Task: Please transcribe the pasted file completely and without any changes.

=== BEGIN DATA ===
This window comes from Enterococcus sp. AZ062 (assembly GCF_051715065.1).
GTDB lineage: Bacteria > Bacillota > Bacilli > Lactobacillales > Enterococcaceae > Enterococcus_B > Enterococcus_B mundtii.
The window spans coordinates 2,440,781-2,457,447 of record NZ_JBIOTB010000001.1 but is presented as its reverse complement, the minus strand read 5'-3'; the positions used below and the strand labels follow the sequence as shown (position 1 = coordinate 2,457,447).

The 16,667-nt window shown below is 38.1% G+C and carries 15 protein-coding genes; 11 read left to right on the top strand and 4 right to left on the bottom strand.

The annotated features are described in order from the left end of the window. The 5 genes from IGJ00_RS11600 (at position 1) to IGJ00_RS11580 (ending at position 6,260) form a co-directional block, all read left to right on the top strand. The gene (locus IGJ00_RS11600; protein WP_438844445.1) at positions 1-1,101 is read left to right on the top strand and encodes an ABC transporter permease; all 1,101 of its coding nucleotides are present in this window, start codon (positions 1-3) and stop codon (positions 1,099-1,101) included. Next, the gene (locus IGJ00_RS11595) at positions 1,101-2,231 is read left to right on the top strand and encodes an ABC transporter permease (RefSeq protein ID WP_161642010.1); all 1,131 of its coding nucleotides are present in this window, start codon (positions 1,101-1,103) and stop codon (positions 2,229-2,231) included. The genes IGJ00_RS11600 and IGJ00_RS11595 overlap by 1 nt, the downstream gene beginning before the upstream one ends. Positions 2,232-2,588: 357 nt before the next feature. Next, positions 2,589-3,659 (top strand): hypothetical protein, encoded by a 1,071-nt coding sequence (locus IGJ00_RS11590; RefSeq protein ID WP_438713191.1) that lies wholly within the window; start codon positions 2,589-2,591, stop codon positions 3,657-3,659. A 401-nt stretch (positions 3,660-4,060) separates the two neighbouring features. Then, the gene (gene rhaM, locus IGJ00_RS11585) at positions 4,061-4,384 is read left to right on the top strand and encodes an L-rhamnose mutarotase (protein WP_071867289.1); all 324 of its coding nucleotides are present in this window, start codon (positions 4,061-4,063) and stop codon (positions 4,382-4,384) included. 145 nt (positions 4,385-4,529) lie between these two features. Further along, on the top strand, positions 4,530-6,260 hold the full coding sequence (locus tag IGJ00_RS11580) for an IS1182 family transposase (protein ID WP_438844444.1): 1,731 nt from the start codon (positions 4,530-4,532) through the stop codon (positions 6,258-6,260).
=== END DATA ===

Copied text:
This window comes from Enterococcus sp. AZ062 (assembly GCF_051715065.1).
GTDB lineage: Bacteria > Bacillota > Bacilli > Lactobacillales > Enterococcaceae > Enterococcus_B > Enterococcus_B mundtii.
The window spans coordinates 2,440,781-2,457,447 of record NZ_JBIOTB010000001.1 but is presented as its reverse complement, the minus strand read 5'-3'; the positions used below and the strand labels follow the sequence as shown (position 1 = coordinate 2,457,447).

The 16,667-nt window shown below is 38.1% G+C and carries 15 protein-coding genes; 11 read left to right on the top strand and 4 right to left on the bottom strand.

The annotated features are described in order from the left end of the window. The 5 genes from IGJ00_RS11600 (at position 1) to IGJ00_RS11580 (ending at position 6,260) form a co-directional block, all read left to right on the top strand. The gene (locus IGJ00_RS11600; protein WP_438844445.1) at positions 1-1,101 is read left to right on the top strand and encodes an ABC transporter permease; all 1,101 of its coding nucleotides are present in this window, start codon (positions 1-3) and stop codon (positions 1,099-1,101) included. Next, the gene (locus IGJ00_RS11595) at positions 1,101-2,231 is read left to right on the top strand and encodes an ABC transporter permease (RefSeq protein ID WP_161642010.1); all 1,131 of its coding nucleotides are present in this window, start codon (positions 1,101-1,103) and stop codon (positions 2,229-2,231) included. The genes IGJ00_RS11600 and IGJ00_RS11595 overlap by 1 nt, the downstream gene beginning before the upstream one ends. Positions 2,232-2,588: 357 nt before the next feature. Next, positions 2,589-3,659 (top strand): hypothetical protein, encoded by a 1,071-nt coding sequence (locus IGJ00_RS11590; RefSeq protein ID WP_438713191.1) that lies wholly within the window; start codon positions 2,589-2,591, stop codon positions 3,657-3,659. A 401-nt stretch (positions 3,660-4,060) separates the two neighbouring features. Then, the gene (gene rhaM, locus IGJ00_RS11585) at positions 4,061-4,384 is read left to right on the top strand and encodes an L-rhamnose mutarotase (protein WP_071867289.1); all 324 of its coding nucleotides are present in this window, start codon (positions 4,061-4,063) and stop codon (positions 4,382-4,384) included. 145 nt (positions 4,385-4,529) lie between these two features. Further along, on the top strand, positions 4,530-6,260 hold the full coding sequence (locus tag IGJ00_RS11580) for an IS1182 family transposase (protein ID WP_438844444.1): 1,731 nt from the start codon (positions 4,530-4,532) through the stop codon (positions 6,258-6,260).